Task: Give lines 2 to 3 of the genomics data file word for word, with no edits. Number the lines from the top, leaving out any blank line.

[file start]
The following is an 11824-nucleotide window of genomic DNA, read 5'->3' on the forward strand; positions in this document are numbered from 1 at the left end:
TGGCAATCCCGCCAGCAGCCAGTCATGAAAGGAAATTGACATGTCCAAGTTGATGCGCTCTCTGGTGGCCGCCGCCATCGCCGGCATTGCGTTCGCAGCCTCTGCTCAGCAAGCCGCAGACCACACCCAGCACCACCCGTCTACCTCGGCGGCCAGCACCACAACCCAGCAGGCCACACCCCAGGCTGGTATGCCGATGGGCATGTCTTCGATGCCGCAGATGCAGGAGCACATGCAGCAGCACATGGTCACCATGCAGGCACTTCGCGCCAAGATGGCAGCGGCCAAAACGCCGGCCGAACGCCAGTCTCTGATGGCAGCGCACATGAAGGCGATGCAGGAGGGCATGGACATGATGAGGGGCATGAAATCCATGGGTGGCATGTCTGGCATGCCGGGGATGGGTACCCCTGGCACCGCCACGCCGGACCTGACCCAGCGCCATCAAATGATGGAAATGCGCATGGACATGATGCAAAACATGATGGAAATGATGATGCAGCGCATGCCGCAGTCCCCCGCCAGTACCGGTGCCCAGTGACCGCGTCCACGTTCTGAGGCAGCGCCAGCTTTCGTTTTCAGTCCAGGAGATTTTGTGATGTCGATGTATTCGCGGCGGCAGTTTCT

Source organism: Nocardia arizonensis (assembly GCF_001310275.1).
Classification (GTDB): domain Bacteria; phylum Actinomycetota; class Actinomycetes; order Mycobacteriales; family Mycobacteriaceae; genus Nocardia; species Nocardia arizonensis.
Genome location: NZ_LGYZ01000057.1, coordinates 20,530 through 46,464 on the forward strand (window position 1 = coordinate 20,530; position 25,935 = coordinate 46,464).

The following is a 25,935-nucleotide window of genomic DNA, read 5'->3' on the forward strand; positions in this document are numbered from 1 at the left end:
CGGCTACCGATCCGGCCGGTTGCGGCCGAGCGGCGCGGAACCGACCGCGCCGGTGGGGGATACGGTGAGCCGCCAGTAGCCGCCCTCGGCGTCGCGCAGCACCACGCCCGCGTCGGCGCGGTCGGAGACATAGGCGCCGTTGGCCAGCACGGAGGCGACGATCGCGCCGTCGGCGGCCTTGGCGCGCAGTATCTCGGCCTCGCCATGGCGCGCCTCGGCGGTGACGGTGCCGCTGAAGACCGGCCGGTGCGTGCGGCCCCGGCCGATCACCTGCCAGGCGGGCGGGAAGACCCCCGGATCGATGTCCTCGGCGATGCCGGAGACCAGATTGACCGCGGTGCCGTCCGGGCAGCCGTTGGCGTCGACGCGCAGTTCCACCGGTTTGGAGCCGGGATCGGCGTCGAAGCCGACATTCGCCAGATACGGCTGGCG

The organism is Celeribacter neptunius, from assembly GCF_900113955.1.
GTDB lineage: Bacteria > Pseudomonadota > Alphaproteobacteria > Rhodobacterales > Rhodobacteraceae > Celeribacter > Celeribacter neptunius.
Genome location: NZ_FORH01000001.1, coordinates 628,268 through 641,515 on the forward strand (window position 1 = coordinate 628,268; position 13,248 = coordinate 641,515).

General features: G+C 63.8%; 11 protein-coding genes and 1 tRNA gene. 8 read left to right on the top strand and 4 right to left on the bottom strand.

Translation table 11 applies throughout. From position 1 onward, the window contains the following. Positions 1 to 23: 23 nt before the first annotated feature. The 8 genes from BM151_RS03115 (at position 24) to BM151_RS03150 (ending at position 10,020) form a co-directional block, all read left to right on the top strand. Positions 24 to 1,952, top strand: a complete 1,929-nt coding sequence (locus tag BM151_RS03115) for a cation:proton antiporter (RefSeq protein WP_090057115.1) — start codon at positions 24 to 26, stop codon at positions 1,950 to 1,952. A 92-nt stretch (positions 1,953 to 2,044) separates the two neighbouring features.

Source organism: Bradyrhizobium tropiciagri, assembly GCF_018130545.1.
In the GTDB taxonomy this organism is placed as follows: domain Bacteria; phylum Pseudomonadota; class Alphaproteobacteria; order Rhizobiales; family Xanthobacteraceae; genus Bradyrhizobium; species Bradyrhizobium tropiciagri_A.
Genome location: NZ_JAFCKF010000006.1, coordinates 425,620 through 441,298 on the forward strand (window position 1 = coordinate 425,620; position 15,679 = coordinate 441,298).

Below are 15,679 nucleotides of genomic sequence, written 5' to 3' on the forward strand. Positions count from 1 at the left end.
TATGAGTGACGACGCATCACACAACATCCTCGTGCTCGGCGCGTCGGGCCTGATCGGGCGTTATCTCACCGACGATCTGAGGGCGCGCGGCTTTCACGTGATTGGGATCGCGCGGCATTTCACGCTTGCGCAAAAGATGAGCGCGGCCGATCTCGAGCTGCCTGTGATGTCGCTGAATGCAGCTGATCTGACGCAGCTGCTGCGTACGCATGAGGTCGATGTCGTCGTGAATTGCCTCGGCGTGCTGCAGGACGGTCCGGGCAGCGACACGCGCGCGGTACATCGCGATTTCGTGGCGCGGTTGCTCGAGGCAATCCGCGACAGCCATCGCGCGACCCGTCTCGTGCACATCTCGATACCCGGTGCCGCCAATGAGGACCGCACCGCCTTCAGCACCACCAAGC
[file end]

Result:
TGGCAATCCCGCCAGCAGCCAGTCATGAAAGGAAATTGACATGTCCAAGTTGATGCGCTCTCTGGTGGCCGCCGCCATCGCCGGCATTGCGTTCGCAGCCTCTGCTCAGCAAGCCGCAGACCACACCCAGCACCACCCGTCTACCTCGGCGGCCAGCACCACAACCCAGCAGGCCACACCCCAGGCTGGTATGCCGATGGGCATGTCTTCGATGCCGCAGATGCAGGAGCACATGCAGCAGCACATGGTCACCATGCAGGCACTTCGCGCCAAGATGGCAGCGGCCAAAACGCCGGCCGAACGCCAGTCTCTGATGGCAGCGCACATGAAGGCGATGCAGGAGGGCATGGACATGATGAGGGGCATGAAATCCATGGGTGGCATGTCTGGCATGCCGGGGATGGGTACCCCTGGCACCGCCACGCCGGACCTGACCCAGCGCCATCAAATGATGGAAATGCGCATGGACATGATGCAAAACATGATGGAAATGATGATGCAGCGCATGCCGCAGTCCCCCGCCAGTACCGGTGCCCAGTGACCGCGTCCACGTTCTGAGGCAGCGCCAGCTTTCGTTTTCAGTCCAGGAGATTTTGTGATGTCGATGTATTCGCGGCGGCAGTTTCT

Source organism: Nocardia arizonensis (assembly GCF_001310275.1).